“Seventy percent (of voters) said stay, so I did stay,” he said. “For the past three sessions that was confirmed by voters.”
Schaefer said the best way to limit terms is through voters.
Both were asked if they would take from the state legislator retirement. Both said they would, which sparked another exchange regarding Berman’s 1998 pledge that he would not participate in the Texas Legislative Retirement Program.
“My word and my integrity mean more to me than a retirement system, which constitutes a raid on the Texas State Treasury,” he told the Tyler Morning Telegraph days before the 1998 GOP primary.
Schaefer said Berman used the pledges to defeat then Rep. Ted Kamel but reneged.
“It was a big issue when you ran against Kamel,” Schaefer said. “You promised of your own volition. No one pressured you into” making the pledge.
In the same article, Berman said “Ted has found the golden egg in Austin,” referring to the state retirement.
“I don’t recall saying it was a raid on the treasury,” Berman said. “I just said he made a term-limit pledge, but he wasn’t called by the governor.”
Berman said Perry produced television spots where he said, “Don’t blame Leo. I asked him to remain.”
Schaefer was asked how he would have acted as representative when the city approached legislators to carry the 2-cent hotel/motel tax during the most recent session. The bill passed and the tax money will go toward an event center in Tyler.
The bill was approved unanimously by city officials and championed by the local hotel association.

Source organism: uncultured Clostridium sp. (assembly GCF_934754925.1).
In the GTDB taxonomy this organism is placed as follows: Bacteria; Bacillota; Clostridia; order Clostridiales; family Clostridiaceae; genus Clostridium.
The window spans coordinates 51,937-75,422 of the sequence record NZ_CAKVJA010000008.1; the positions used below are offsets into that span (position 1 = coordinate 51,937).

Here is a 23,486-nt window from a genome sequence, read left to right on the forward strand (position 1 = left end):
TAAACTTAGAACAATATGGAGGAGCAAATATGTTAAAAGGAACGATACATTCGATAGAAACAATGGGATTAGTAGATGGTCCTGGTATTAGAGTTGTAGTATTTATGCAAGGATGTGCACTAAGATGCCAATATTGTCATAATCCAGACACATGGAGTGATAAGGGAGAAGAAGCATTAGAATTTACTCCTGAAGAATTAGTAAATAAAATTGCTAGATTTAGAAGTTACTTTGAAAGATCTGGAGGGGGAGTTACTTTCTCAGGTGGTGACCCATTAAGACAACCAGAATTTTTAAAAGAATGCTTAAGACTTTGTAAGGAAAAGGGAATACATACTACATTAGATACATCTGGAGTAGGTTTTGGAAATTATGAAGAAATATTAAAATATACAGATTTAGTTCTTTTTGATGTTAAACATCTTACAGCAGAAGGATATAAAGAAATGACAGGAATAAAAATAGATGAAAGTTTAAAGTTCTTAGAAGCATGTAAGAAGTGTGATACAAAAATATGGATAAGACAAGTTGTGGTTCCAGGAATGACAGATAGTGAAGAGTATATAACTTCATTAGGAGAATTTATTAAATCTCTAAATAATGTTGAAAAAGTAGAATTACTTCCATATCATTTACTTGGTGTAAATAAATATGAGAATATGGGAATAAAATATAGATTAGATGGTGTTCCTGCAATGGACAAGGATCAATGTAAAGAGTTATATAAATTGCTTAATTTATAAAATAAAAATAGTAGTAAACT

Berman was asked to carry the bill but refused because he pledges to not raise taxes before every session. It was carried by state Sen. Kevin Eltife, R-Tyler, in the Senate and by Rep. Chuck Hopson, R-Jacksonville, in the House.
Schaefer said it was not the right time for a tax increase and he likely would have acted against it. He said if Berman felt the tax increase was wrong, he could have easily stopped it with an objection.
The candidates agreed that more local control is needed in education but disagreed about standards testing. Berman said standardized testing should end. Schaefer said testing is necessary to ensure tax dollars spent on education are paying for results.
The candidates were asked their stance on school consolidation. Schaefer said it should be a local decision. Berman said administrative duties should be consolidated. He said one superintendent should cover the school districts in Smith County, with assistant administrators below them to monitor each district.
Berman said he introduced a bill to consolidate those duties two sessions ago and plans to do so in 2013.
“By replacing those superintendents with assistant superintendents, we would have saved $1 million here in Smith County alone,” he said.
No official date for the GOP primary has been set. Legislative maps are in limbo, awaiting a decision by the Supreme Court. If no Democrat files to run for District 6, the winner of the GOP primary will represent Tyler in Austin.
More debates are expected.